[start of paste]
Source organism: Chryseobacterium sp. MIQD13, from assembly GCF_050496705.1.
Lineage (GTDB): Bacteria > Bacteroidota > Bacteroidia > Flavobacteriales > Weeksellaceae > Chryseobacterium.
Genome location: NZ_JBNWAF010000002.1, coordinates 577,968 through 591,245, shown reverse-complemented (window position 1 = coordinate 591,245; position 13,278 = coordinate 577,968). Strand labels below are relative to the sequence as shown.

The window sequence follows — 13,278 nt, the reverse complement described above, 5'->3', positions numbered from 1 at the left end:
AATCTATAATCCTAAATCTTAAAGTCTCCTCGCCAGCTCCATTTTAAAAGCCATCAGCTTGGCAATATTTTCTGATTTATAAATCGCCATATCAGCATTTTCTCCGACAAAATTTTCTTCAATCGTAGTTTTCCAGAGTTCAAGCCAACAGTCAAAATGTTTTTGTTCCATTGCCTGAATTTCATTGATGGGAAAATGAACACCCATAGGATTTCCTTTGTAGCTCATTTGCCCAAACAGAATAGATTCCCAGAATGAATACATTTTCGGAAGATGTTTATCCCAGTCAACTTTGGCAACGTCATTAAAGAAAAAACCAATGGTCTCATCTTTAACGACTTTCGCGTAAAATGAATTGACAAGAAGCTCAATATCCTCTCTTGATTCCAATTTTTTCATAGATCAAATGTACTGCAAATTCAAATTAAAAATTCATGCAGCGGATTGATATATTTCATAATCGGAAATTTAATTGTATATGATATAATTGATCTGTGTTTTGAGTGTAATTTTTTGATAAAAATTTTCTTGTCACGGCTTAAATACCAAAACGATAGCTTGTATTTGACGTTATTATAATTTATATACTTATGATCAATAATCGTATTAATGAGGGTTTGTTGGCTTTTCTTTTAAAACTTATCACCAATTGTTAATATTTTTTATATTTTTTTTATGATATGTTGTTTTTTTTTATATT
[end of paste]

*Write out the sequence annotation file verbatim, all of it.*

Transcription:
Source organism: Chryseobacterium sp. MIQD13, from assembly GCF_050496705.1.
Lineage (GTDB): Bacteria > Bacteroidota > Bacteroidia > Flavobacteriales > Weeksellaceae > Chryseobacterium.
Genome location: NZ_JBNWAF010000002.1, coordinates 577,968 through 591,245, shown reverse-complemented (window position 1 = coordinate 591,245; position 13,278 = coordinate 577,968). Strand labels below are relative to the sequence as shown.

The window sequence follows — 13,278 nt, the reverse complement described above, 5'->3', positions numbered from 1 at the left end:
AATCTATAATCCTAAATCTTAAAGTCTCCTCGCCAGCTCCATTTTAAAAGCCATCAGCTTGGCAATATTTTCTGATTTATAAATCGCCATATCAGCATTTTCTCCGACAAAATTTTCTTCAATCGTAGTTTTCCAGAGTTCAAGCCAACAGTCAAAATGTTTTTGTTCCATTGCCTGAATTTCATTGATGGGAAAATGAACACCCATAGGATTTCCTTTGTAGCTCATTTGCCCAAACAGAATAGATTCCCAGAATGAATACATTTTCGGAAGATGTTTATCCCAGTCAACTTTGGCAACGTCATTAAAGAAAAAACCAATGGTCTCATCTTTAACGACTTTCGCGTAAAATGAATTGACAAGAAGCTCAATATCCTCTCTTGATTCCAATTTTTTCATAGATCAAATGTACTGCAAATTCAAATTAAAAATTCATGCAGCGGATTGATATATTTCATAATCGGAAATTTAATTGTATATGATATAATTGATCTGTGTTTTGAGTGTAATTTTTTGATAAAAATTTTCTTGTCACGGCTTAAATACCAAAACGATAGCTTGTATTTGACGTTATTATAATTTATATACTTATGATCAATAATCGTATTAATGAGGGTTTGTTGGCTTTTCTTTTAAAACTTATCACCAATTGTTAATATTTTTTATATTTTTTTTATGATATGTTGTTTTTTTTTATATT